Here's a campaign promise Chatterbox would like to hear John Kerry make: "If elected, I will hand out fewer political favors to my Skull & Bones classmates."
The childish snobbery of Skull & Bones, the Yale secret society in which sons of the WASP aristocracy for the better part of two centuries have engaged in occult rituals—these days, it admits women, too, and the elitism is more meritocratic—has been well-documented over the years by Ron Rosenbaum. Initiates reportedly have robbed graves, lounged in coffins, murmured ritual confessions about their sexual histories, wrestled naked, and chanted mumbo-jumbo like:
The Hangman Equals Death!
The Devil Equals Death!
Death Equals Death.
Bones is, in sum, America's most respectable cult. John Kerry (Yale '66) and President Bush (Yale '68) both belong to the society, which confers lifelong membership.
In a recent New York Observer column, Rosenbaum called on both Kerry and Bush to resign from Bones on the grounds that presidents and potential presidents shouldn't belong to secret organizations. At the bottom of his column, Rosenbaum provided a list of Bones members in Kerry's and Bush's graduating classes; apparently Bones membership was not kept secret in the 1960s, though it is now. (The Bones rituals and pledges have always been secret and remain so.)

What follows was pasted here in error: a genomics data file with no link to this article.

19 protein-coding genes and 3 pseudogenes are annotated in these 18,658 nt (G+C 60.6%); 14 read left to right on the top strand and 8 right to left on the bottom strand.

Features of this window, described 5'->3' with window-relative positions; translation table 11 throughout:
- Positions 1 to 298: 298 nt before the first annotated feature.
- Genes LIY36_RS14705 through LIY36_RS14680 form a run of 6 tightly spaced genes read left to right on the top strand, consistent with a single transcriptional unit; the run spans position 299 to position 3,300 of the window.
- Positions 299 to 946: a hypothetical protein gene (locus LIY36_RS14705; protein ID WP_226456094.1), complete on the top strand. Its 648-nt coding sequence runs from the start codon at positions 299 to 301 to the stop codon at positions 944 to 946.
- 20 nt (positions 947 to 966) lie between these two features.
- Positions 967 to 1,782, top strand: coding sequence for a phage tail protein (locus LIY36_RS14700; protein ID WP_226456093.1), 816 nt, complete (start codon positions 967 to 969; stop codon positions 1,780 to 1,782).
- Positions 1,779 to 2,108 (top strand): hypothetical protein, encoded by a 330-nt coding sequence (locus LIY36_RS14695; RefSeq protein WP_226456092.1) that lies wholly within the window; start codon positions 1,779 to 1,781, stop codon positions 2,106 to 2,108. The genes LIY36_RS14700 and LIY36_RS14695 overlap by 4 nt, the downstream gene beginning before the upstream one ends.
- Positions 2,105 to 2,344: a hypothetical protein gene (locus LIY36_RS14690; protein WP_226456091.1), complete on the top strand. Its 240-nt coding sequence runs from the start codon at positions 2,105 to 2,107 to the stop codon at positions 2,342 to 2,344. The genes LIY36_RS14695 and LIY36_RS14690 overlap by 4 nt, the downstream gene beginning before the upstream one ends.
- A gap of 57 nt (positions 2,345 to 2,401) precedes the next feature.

It was a simple matter for Chatterbox to Google the 15 names in President Bush's class of 1968. He discovered that Bush has bestowed presidential appointments on three of these 15, or fully 20 percent of his Bones classmates. If you include Bush, 27 percent of the Bones members from Yale's class of 1968 have received some presidential position through appointment or elec—er, Supreme Court decision. That's quite a yield. And remember—we're only talking about Bonesmen in Dubya's graduating class. There are surely Bonesmen from other Yale classes who've also played a role in government during the past three years.